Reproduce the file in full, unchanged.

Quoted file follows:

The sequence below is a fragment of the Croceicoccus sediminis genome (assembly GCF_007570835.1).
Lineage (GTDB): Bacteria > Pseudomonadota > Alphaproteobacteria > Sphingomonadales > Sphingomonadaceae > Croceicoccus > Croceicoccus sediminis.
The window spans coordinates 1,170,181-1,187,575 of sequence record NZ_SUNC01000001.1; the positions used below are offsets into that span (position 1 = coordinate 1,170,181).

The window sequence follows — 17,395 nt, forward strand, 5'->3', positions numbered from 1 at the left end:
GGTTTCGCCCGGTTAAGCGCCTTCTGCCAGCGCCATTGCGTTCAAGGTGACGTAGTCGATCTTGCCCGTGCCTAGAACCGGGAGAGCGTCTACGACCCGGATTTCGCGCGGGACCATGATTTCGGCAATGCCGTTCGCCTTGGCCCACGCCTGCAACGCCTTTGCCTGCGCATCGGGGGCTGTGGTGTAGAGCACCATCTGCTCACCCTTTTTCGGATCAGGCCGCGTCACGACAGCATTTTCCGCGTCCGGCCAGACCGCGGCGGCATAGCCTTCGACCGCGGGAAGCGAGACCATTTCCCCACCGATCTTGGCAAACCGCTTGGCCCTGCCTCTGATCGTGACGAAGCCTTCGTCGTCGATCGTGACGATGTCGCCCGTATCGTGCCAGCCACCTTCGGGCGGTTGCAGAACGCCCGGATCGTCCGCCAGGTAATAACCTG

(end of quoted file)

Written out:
The sequence below is a fragment of the Croceicoccus sediminis genome (assembly GCF_007570835.1).
Lineage (GTDB): Bacteria > Pseudomonadota > Alphaproteobacteria > Sphingomonadales > Sphingomonadaceae > Croceicoccus > Croceicoccus sediminis.
The window spans coordinates 1,170,181-1,187,575 of sequence record NZ_SUNC01000001.1; the positions used below are offsets into that span (position 1 = coordinate 1,170,181).

The window sequence follows — 17,395 nt, forward strand, 5'->3', positions numbered from 1 at the left end:
GGTTTCGCCCGGTTAAGCGCCTTCTGCCAGCGCCATTGCGTTCAAGGTGACGTAGTCGATCTTGCCCGTGCCTAGAACCGGGAGAGCGTCTACGACCCGGATTTCGCGCGGGACCATGATTTCGGCAATGCCGTTCGCCTTGGCCCACGCCTGCAACGCCTTTGCCTGCGCATCGGGGGCTGTGGTGTAGAGCACCATCTGCTCACCCTTTTTCGGATCAGGCCGCGTCACGACAGCATTTTCCGCGTCCGGCCAGACCGCGGCGGCATAGCCTTCGACCGCGGGAAGCGAGACCATTTCCCCACCGATCTTGGCAAACCGCTTGGCCCTGCCTCTGATCGTGACGAAGCCTTCGTCGTCGATCGTGACGATGTCGCCCGTATCGTGCCAGCCACCTTCGGGCGGTTGCAGAACGCCCGGATCGTCCGCCAGGTAATAACCTG